These are some of the best companies to work with if you want to apply for an SBA 7(a) loan. They offer strong lending programs, and they each fill unique niches. However, if you prefer to work with local lenders, you can consider working with one of the top SBA lenders in your region.
Business lines of credit
A business line of credit allows you to borrow money whenever you need it, up to your specified credit limit. A common credit limit is one to two months of gross revenue, though newer businesses may receive less. Credit limits vary by lender.
Annual fees on lines of credit can be a few hundred dollars per year, but the interest rates can be lower than credit card interest rates (they can also be much higher). Plus, you’ll only pay interest when you’re borrowing money, and you’ll build credit.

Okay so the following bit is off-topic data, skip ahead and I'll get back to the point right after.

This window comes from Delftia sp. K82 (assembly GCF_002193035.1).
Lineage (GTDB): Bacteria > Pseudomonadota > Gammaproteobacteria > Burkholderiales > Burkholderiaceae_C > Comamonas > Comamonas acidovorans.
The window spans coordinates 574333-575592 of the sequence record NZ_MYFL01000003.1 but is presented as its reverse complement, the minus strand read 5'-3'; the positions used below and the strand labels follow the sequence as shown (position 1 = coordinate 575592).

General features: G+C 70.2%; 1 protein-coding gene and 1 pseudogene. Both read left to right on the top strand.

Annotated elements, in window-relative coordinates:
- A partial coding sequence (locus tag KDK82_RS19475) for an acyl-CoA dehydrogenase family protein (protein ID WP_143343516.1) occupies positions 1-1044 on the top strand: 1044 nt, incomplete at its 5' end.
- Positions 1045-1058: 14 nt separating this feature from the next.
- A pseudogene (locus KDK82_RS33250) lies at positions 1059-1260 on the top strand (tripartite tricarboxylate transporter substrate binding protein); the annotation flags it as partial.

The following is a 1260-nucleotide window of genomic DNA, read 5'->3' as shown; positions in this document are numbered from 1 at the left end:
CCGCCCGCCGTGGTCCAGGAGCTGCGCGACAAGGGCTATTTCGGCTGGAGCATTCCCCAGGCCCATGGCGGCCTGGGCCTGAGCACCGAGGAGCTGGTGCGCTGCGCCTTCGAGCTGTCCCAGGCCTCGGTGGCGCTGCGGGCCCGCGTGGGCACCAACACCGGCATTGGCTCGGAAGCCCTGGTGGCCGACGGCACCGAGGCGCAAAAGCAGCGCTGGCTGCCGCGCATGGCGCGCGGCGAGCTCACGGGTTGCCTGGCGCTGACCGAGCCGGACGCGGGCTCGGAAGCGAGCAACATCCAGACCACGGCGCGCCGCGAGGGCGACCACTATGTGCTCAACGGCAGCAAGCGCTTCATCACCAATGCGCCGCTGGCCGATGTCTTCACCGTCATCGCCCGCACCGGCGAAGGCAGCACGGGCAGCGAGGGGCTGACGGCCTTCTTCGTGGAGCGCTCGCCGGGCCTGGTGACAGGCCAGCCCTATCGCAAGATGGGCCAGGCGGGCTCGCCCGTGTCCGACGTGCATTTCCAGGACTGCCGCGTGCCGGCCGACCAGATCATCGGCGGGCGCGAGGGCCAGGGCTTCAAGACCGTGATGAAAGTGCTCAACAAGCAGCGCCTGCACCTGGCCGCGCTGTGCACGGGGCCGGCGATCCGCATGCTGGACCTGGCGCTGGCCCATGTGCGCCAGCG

Some banks offer SBA-guaranteed lines of credit called CAPLines. Because the SBA has a goal of funding more women-owned businesses, a CAPLine may be a good fit for female business owners. CAPLines are small business lines of credit where the SBA backs 75 to 85 percent of the credit line up to $5 million. The CAPLines have specific use requirements that include fulfilling customer contracts, meeting seasonal needs, or consolidating short-term debt. They are not as flexible as typical business lines of credit. The interest rate on a CAPLine could be up to 10.75%.
You can also use Lender Match from the SBA to find local lenders that offer the CAPLine program.